Contributor(s): Roger Chou, MD Tracy Dana, MLS Ian Blazina, MPH Sara Grusing, BA Rongwei Fu, PhD Christina Bougatsos, MPH
DOI: DOI pending.
Funding Source: This report is based on research conducted by the Pacific Northwest Evidence-based Practice Center (EPC) under contract to the Agency for Healthcare Research and Quality (AHRQ), Rockville, MD (Contract No. HHSA-290-2015-00007-I, Task Order No. 4)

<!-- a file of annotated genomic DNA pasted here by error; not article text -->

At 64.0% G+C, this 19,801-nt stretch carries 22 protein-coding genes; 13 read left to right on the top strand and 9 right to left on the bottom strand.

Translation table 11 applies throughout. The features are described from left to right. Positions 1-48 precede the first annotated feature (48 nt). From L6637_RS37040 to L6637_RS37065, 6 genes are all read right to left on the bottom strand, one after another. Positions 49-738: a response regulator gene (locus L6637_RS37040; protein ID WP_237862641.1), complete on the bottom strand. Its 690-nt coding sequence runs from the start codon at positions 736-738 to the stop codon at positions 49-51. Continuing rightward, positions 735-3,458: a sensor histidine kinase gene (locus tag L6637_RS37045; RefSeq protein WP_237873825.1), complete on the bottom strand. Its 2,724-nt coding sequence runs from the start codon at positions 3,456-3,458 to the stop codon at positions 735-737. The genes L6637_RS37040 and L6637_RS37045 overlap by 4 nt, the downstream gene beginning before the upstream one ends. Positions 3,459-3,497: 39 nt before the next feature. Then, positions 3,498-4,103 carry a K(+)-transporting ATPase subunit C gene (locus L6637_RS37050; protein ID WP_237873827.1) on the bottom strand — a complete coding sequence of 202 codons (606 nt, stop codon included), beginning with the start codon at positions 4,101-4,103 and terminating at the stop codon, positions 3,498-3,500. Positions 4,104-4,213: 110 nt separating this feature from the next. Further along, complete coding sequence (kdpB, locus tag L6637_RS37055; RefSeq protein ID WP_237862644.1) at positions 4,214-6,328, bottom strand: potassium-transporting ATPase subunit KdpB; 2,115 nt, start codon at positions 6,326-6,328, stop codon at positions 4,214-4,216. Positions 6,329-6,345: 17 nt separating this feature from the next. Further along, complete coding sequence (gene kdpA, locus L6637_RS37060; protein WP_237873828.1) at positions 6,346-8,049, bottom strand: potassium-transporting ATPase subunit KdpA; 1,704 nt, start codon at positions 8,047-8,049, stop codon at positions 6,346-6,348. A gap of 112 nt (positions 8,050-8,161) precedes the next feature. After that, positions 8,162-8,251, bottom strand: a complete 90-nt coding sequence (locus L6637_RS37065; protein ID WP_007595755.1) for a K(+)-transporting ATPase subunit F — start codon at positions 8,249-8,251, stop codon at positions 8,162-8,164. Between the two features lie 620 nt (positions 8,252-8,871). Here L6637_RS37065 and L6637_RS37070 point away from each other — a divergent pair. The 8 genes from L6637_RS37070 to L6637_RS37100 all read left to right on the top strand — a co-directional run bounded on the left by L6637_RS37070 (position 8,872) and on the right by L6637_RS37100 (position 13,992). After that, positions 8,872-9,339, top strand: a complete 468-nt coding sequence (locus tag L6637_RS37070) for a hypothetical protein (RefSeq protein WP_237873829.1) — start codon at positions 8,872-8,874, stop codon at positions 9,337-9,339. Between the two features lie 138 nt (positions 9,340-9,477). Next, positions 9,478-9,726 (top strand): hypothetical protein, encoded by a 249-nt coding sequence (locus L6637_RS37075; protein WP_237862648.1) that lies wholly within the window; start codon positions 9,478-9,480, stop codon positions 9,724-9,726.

Methodology Description: Study Selection: We included trials of Food and Drug Administration (FDA)-approved pharmacotherapies for opioid use disorder (methadone, buprenorphine, and naltrexone) and trials of psychosocial interventions for persons engaging in opioid, stimulant, cannabis, and mixed drug or polysubstance use. We also included trials of preemptive prescribing of naloxone in primary care settings as a rescue medication for opioid-related overdose. Trials compared included interventions against placebo, a minimal intervention, waitlist control, or usual care, and evaluated outcomes at >3 months for drug use or other risky behaviors; health, social, and legal consequences of drug use; or harms of treatment. Data Extraction: One investigator abstracted data and a second investigator checked data abstraction for accuracy. Two investigators independently assessed study quality using methods developed by the USPSTF. Data Synthesis (Results): We included a total of 71 trials, with 19 trials of pharmacotherapies and 52 trials of psychosocial interventions. All trials of pharmacotherapies and 25 trials of psychosocial interventions were conducted in treatment-seeking populations. Psychosocial interventions commonly incorporated cognitive-behavioral or motivational interventions and ranged from brief interventions consisting of one or two sessions of no more than one hour to multiple treatment sessions over weeks or months. In most pharmacotherapy trials, drug use counseling was provided to all patients. No study evaluated benefits or harms of preemptive naloxone prescribed in primary care settings versus placebo or no naloxone as a rescue medication for opioid-related overdose. In treatment-seeking populations with opioid use disorder, naltrexone (12 trials; relative risk [RR] 0.73, 95% confidence interval [CI] 0.62 to 0.85; number needed to treat [NNT] 5.3) and opioid agonist therapy with methadone or buprenorphine (4 trials; RR 0.75, 95% CI 0.59 to 0.82; NNT 2.9) were associated with decreased risk of drug use relapse compared with placebo or no pharmacotherapy. Naltrexone and methadone/buprenorphine therapy were also associated with increased likelihood of retention in substance use treatment (9 trials; RR 1.71, 95% CI 1.13 to 2.49; NNT 6.7 and 7 trials; RR 2.58, 95% CI 1.78 to 4.59; NNT 2.6; respectively). Evidence on harms of pharmacotherapies was limited, but indicated no increased risk of serious adverse events. Psychosocial interventions were associated with increased likelihood of abstinence from drug use versus control conditions at 3 to 4 months (15 trials, RR 1.60, 95% CI 1.24 to 2.13; NNT 11) and at 6 to 12 months (14 trials; RR 1.25, 95% CI 1.11 to 1.52; NNT 17), based on trials primarily conducted in treatment-seeking populations. Psychosocial interventions were also associated with a greater decrease versus control conditions in the number of drug use days (19 trials; mean difference -0.49 day in the last 7 days, 95% CI -0.85 to -0.13) and a small but statistically significant greater decrease in drug use severity (16 trials; standard mean difference -0.18, 95% CI -0.32 to -0.05) at 3- to 4-month followup. There was no difference between psychosocial interventions versus controls on drug use days or severity at longer (6 to 12 month) followup. Effects of psychosocial interventions were generally stronger in trials of treatment-seeking than screen-detected populations, trials that evaluated cannabis use than other types of drug use, and trials of more intensive than brief interventions. Few trials evaluated effects of psychosocial interventions for opioid or stimulant use, and estimates were imprecise.